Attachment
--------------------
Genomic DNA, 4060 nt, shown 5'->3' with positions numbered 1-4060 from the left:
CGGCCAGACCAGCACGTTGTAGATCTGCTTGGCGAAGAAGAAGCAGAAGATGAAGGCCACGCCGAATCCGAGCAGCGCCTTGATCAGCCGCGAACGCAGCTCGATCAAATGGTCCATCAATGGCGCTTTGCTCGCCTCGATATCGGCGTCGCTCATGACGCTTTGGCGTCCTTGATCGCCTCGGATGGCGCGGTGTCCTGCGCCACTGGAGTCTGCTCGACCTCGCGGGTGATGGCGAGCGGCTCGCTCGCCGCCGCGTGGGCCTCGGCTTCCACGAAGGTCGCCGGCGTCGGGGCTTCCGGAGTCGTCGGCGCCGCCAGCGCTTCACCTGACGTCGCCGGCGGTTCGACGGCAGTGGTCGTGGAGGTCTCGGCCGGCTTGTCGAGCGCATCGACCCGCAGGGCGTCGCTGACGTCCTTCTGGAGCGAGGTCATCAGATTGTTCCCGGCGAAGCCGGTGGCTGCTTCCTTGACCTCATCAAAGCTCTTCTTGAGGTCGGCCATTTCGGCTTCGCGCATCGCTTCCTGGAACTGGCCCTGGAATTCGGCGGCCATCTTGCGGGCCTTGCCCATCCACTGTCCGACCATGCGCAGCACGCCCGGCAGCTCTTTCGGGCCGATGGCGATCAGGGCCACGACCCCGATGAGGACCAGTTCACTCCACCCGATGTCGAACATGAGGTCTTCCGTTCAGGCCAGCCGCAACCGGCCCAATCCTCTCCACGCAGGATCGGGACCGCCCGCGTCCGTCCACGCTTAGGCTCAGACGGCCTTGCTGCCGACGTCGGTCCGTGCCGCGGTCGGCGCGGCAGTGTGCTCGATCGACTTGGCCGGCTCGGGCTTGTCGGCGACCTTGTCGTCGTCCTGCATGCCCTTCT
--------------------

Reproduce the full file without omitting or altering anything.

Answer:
Genomic DNA, 4060 nt, shown 5'->3' with positions numbered 1-4060 from the left:
CGGCCAGACCAGCACGTTGTAGATCTGCTTGGCGAAGAAGAAGCAGAAGATGAAGGCCACGCCGAATCCGAGCAGCGCCTTGATCAGCCGCGAACGCAGCTCGATCAAATGGTCCATCAATGGCGCTTTGCTCGCCTCGATATCGGCGTCGCTCATGACGCTTTGGCGTCCTTGATCGCCTCGGATGGCGCGGTGTCCTGCGCCACTGGAGTCTGCTCGACCTCGCGGGTGATGGCGAGCGGCTCGCTCGCCGCCGCGTGGGCCTCGGCTTCCACGAAGGTCGCCGGCGTCGGGGCTTCCGGAGTCGTCGGCGCCGCCAGCGCTTCACCTGACGTCGCCGGCGGTTCGACGGCAGTGGTCGTGGAGGTCTCGGCCGGCTTGTCGAGCGCATCGACCCGCAGGGCGTCGCTGACGTCCTTCTGGAGCGAGGTCATCAGATTGTTCCCGGCGAAGCCGGTGGCTGCTTCCTTGACCTCATCAAAGCTCTTCTTGAGGTCGGCCATTTCGGCTTCGCGCATCGCTTCCTGGAACTGGCCCTGGAATTCGGCGGCCATCTTGCGGGCCTTGCCCATCCACTGTCCGACCATGCGCAGCACGCCCGGCAGCTCTTTCGGGCCGATGGCGATCAGGGCCACGACCCCGATGAGGACCAGTTCACTCCACCCGATGTCGAACATGAGGTCTTCCGTTCAGGCCAGCCGCAACCGGCCCAATCCTCTCCACGCAGGATCGGGACCGCCCGCGTCCGTCCACGCTTAGGCTCAGACGGCCTTGCTGCCGACGTCGGTCCGTGCCGCGGTCGGCGCGGCAGTGTGCTCGATCGACTTGGCCGGCTCGGGCTTGTCGGCGACCTTGTCGTCGTCCTGCATGCCCTTCT